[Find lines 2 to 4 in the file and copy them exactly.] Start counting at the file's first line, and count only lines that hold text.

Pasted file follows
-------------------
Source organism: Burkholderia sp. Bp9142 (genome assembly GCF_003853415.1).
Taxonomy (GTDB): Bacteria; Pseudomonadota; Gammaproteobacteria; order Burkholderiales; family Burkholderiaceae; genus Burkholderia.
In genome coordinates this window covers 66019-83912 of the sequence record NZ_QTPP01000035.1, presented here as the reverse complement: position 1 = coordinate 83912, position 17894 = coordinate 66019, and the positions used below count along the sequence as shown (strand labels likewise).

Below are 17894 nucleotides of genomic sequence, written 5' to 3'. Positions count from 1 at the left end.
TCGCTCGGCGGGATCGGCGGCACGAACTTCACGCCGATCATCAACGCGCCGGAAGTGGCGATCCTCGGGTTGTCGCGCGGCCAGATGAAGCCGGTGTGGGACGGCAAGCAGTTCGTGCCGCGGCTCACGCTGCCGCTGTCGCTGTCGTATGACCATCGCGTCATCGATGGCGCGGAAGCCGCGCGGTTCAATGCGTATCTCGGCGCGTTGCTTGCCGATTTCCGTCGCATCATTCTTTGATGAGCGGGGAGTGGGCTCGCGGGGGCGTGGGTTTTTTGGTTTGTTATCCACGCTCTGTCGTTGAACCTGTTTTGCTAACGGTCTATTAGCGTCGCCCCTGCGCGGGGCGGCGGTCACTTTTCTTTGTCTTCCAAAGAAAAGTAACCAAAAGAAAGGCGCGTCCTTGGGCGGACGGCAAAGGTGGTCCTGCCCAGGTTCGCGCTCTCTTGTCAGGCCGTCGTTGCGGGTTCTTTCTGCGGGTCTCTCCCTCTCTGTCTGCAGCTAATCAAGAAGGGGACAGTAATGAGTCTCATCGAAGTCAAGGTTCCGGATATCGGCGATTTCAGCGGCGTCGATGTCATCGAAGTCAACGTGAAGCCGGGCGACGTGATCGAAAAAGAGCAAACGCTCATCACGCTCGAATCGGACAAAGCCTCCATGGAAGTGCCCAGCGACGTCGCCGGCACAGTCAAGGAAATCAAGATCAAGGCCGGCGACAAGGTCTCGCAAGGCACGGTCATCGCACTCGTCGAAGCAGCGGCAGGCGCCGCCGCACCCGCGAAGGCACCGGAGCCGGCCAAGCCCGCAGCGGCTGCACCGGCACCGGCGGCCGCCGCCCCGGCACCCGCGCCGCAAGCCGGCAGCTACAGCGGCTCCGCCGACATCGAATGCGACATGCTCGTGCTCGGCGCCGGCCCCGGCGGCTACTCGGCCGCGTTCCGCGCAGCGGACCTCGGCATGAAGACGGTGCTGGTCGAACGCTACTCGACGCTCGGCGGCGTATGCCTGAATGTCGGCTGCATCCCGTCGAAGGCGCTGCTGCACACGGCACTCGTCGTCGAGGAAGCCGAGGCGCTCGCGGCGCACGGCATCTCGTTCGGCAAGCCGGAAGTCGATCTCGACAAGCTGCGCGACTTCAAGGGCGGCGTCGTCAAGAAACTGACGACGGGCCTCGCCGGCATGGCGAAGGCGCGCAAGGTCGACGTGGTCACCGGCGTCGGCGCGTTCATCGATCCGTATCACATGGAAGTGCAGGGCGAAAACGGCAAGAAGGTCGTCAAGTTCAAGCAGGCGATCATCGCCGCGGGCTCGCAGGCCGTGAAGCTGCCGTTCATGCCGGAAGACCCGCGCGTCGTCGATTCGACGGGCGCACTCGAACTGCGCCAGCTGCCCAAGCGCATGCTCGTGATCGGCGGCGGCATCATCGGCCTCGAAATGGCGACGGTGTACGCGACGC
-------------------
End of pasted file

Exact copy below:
Taxonomy (GTDB): Bacteria; Pseudomonadota; Gammaproteobacteria; order Burkholderiales; family Burkholderiaceae; genus Burkholderia.
In genome coordinates this window covers 66019-83912 of the sequence record NZ_QTPP01000035.1, presented here as the reverse complement: position 1 = coordinate 83912, position 17894 = coordinate 66019, and the positions used below count along the sequence as shown (strand labels likewise).

Below are 17894 nucleotides of genomic sequence, written 5' to 3'. Positions count from 1 at the left end.